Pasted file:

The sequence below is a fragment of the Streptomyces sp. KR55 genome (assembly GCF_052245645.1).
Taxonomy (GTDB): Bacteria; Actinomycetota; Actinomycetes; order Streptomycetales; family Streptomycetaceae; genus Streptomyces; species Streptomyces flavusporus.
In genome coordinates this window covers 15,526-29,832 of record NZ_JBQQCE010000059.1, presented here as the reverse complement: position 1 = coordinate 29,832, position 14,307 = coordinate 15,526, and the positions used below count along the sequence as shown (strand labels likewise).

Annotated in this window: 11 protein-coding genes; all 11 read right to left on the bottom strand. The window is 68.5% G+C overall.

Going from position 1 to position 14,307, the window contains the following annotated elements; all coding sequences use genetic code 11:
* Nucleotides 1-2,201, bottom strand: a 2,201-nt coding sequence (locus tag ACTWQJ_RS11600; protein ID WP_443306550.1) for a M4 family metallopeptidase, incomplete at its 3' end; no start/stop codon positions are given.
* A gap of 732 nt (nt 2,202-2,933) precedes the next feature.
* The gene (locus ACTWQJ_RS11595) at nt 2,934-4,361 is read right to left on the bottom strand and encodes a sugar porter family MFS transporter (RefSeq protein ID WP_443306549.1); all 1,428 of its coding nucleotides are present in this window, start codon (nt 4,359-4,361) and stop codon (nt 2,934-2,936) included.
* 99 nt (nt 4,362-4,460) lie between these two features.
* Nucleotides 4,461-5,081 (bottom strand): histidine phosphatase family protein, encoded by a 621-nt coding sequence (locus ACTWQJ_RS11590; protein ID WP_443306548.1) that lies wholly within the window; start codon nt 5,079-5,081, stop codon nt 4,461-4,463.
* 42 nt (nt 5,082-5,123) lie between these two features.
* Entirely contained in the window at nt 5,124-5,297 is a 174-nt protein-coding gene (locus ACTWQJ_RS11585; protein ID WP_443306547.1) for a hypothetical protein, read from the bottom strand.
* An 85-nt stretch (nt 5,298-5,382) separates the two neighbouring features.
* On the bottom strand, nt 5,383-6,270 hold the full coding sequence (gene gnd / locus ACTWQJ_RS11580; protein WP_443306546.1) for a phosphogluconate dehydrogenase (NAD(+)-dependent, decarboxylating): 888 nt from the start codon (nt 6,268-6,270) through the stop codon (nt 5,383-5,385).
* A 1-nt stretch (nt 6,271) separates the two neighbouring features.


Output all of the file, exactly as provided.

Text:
The sequence below is a fragment of the Streptomyces sp. KR55 genome (assembly GCF_052245645.1).
Taxonomy (GTDB): Bacteria; Actinomycetota; Actinomycetes; order Streptomycetales; family Streptomycetaceae; genus Streptomyces; species Streptomyces flavusporus.
In genome coordinates this window covers 15,526-29,832 of record NZ_JBQQCE010000059.1, presented here as the reverse complement: position 1 = coordinate 29,832, position 14,307 = coordinate 15,526, and the positions used below count along the sequence as shown (strand labels likewise).

Annotated in this window: 11 protein-coding genes; all 11 read right to left on the bottom strand. The window is 68.5% G+C overall.

Going from position 1 to position 14,307, the window contains the following annotated elements; all coding sequences use genetic code 11:
* Nucleotides 1-2,201, bottom strand: a 2,201-nt coding sequence (locus tag ACTWQJ_RS11600; protein ID WP_443306550.1) for a M4 family metallopeptidase, incomplete at its 3' end; no start/stop codon positions are given.
* A gap of 732 nt (nt 2,202-2,933) precedes the next feature.
* The gene (locus ACTWQJ_RS11595) at nt 2,934-4,361 is read right to left on the bottom strand and encodes a sugar porter family MFS transporter (RefSeq protein ID WP_443306549.1); all 1,428 of its coding nucleotides are present in this window, start codon (nt 4,359-4,361) and stop codon (nt 2,934-2,936) included.
* 99 nt (nt 4,362-4,460) lie between these two features.
* Nucleotides 4,461-5,081 (bottom strand): histidine phosphatase family protein, encoded by a 621-nt coding sequence (locus ACTWQJ_RS11590; protein ID WP_443306548.1) that lies wholly within the window; start codon nt 5,079-5,081, stop codon nt 4,461-4,463.
* 42 nt (nt 5,082-5,123) lie between these two features.
* Entirely contained in the window at nt 5,124-5,297 is a 174-nt protein-coding gene (locus ACTWQJ_RS11585; protein ID WP_443306547.1) for a hypothetical protein, read from the bottom strand.
* An 85-nt stretch (nt 5,298-5,382) separates the two neighbouring features.
* On the bottom strand, nt 5,383-6,270 hold the full coding sequence (gene gnd / locus ACTWQJ_RS11580; protein WP_443306546.1) for a phosphogluconate dehydrogenase (NAD(+)-dependent, decarboxylating): 888 nt from the start codon (nt 6,268-6,270) through the stop codon (nt 5,383-5,385).
* A 1-nt stretch (nt 6,271) separates the two neighbouring features.